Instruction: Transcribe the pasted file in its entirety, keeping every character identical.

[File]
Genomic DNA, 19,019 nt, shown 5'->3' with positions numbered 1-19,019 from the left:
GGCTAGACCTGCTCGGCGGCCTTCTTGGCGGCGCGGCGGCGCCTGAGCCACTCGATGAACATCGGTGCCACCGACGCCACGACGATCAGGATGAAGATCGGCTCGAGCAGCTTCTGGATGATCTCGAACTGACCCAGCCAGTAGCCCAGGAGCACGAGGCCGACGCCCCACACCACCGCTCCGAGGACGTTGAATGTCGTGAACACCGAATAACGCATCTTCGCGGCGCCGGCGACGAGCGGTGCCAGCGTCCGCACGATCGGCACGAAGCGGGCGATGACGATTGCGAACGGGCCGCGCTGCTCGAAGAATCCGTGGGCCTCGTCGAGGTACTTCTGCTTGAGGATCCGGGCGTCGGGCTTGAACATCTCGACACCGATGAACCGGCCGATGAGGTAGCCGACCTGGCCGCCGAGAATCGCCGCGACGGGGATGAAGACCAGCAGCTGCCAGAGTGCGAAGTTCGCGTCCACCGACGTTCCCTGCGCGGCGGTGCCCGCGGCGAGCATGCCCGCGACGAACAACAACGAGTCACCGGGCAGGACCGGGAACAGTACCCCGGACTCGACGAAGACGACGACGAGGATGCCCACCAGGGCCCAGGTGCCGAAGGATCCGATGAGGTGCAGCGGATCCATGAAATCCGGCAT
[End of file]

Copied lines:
Genomic DNA, 19,019 nt, shown 5'->3' with positions numbered 1-19,019 from the left:
GGCTAGACCTGCTCGGCGGCCTTCTTGGCGGCGCGGCGGCGCCTGAGCCACTCGATGAACATCGGTGCCACCGACGCCACGACGATCAGGATGAAGATCGGCTCGAGCAGCTTCTGGATGATCTCGAACTGACCCAGCCAGTAGCCCAGGAGCACGAGGCCGACGCCCCACACCACCGCTCCGAGGACGTTGAATGTCGTGAACACCGAATAACGCATCTTCGCGGCGCCGGCGACGAGCGGTGCCAGCGTCCGCACGATCGGCACGAAGCGGGCGATGACGATTGCGAACGGGCCGCGCTGCTCGAAGAATCCGTGGGCCTCGTCGAGGTACTTCTGCTTGAGGATCCGGGCGTCGGGCTTGAACATCTCGACACCGATGAACCGGCCGATGAGGTAGCCGACCTGGCCGCCGAGAATCGCCGCGACGGGGATGAAGACCAGCAGCTGCCAGAGTGCGAAGTTCGCGTCCACCGACGTTCCCTGCGCGGCGGTGCCCGCGGCGAGCATGCCCGCGACGAACAACAACGAGTCACCGGGCAGGACCGGGAACAGTACCCCGGACTCGACGAAGACGACGACGAGGATGCCCACCAGGGCCCAGGTGCCGAAGGATCCGATGAGGTGCAGCGGATCCATGAAATCCGGCAT